For me, that means that I need to be flexible enough to have realistic expectations and understand that not everyone is going to be able to have their nose to the grindstone for eight hours every single day.  It’s having trust in your employees and being able to rely on their integrity to know that they’re getting their work done, even though it may be on a timeline that’s a little non-traditional.

Q: What are some tricks you’ve been using in your life to stay on track while working from home?

A: I’ve found that sticking to as much of my normal routine as I can is really helpful.  It’s important for me to get into “work mode,” even though I’m not going into the office. I still get ready in the morning, blow-dry my hair, and get dressed for the day. I’m not necessarily walking around my home office in high heels or anything, but I get ready for my day like I normally would because it helps me transition into feeling like I’m ready to work.

Having a dedicated workspace is also important. Even if you don’t have a home office, setting up a separate area where you do most of your work is a good idea. When you don’t have that physical separation from your home and your work, it can feel like work is always within easy reach, so you might not know when to put it down.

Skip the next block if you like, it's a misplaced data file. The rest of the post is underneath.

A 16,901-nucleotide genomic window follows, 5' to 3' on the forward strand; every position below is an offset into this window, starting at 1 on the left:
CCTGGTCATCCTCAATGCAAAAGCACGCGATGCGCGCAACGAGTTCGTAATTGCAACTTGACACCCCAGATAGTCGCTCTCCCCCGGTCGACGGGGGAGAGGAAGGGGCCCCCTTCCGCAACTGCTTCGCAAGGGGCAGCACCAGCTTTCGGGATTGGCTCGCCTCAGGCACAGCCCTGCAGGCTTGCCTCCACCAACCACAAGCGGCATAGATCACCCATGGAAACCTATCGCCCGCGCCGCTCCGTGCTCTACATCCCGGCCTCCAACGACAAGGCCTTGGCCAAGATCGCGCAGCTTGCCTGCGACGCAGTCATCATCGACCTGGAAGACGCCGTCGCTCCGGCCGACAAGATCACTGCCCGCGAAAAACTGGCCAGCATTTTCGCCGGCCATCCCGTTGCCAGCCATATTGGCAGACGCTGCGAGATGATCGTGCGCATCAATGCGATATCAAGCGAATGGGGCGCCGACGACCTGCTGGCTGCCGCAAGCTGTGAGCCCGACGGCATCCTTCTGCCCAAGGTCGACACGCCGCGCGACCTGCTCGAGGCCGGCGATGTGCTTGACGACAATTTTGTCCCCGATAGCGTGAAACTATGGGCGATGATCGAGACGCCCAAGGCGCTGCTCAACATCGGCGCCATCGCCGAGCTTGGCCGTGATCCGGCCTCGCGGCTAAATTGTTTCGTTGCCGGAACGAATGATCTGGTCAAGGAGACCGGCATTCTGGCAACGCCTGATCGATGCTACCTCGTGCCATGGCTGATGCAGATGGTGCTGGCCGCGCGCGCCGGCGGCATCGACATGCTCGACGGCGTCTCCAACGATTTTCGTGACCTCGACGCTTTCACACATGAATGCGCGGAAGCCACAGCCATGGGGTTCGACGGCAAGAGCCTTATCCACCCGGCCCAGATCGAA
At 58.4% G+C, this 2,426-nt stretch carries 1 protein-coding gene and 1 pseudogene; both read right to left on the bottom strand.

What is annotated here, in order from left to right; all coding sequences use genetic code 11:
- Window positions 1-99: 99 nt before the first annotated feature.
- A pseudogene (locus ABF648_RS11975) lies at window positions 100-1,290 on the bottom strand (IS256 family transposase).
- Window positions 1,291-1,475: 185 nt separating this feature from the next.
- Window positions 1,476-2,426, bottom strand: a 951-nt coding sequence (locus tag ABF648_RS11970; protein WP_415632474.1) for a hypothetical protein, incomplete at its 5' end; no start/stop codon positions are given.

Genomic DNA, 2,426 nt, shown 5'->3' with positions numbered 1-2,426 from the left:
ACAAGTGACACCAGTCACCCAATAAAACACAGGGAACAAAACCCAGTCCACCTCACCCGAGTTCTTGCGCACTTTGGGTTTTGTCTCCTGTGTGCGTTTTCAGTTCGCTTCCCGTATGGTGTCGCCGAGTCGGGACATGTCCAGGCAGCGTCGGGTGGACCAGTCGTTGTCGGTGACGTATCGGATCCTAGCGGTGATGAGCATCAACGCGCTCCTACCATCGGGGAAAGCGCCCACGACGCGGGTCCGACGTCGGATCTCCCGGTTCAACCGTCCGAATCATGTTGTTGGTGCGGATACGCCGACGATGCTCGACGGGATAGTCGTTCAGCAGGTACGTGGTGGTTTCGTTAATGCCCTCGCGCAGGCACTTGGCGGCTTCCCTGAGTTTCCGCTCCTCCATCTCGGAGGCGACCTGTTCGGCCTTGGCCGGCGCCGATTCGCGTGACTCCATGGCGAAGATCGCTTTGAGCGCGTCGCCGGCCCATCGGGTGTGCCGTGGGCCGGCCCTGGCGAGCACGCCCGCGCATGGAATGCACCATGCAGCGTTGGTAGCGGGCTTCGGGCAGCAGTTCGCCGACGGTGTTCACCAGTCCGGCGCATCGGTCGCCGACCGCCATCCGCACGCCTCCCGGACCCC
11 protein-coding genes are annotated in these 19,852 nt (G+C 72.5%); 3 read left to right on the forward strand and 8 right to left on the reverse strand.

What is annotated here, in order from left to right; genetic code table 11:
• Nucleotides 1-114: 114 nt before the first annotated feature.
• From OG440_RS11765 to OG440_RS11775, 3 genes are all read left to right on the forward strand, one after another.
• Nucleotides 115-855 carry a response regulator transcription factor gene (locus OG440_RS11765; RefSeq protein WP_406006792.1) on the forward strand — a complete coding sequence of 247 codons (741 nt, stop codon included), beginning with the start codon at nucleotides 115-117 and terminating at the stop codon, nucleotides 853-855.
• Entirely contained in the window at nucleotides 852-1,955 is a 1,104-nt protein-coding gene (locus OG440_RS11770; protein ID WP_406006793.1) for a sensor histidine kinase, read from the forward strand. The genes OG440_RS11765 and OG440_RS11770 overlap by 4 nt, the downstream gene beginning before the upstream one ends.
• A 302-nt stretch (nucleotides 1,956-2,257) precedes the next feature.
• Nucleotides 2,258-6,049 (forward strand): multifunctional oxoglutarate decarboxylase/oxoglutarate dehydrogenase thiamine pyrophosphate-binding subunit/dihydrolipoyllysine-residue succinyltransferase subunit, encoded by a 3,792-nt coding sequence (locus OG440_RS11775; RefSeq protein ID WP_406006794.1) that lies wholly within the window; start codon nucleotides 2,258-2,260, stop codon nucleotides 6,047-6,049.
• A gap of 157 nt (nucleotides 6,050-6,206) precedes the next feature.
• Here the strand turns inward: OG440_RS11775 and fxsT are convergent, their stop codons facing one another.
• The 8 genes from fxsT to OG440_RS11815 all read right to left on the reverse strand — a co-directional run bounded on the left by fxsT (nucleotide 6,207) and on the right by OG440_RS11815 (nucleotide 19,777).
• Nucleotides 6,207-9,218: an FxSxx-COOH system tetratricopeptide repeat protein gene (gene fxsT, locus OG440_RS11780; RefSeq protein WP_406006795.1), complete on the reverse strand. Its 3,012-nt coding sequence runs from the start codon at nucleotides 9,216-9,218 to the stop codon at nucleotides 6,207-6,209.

Q: What advice would you give to other business leaders for making it through these next few months?

Obviously, we’re all going through unprecedented times. For those of us who have the opportunity to work from home, we’re fortunate that advances in technology over the past 20 years has enabled us to continue functional daily operations and production. While the recent disruptions have definitely presented some obstacles, none of them are impossible to overcome—they just require some creativity and tenacity to push through them. With enough commitment, teamwork, and compassion, we will come out a better, stronger, more resilient team!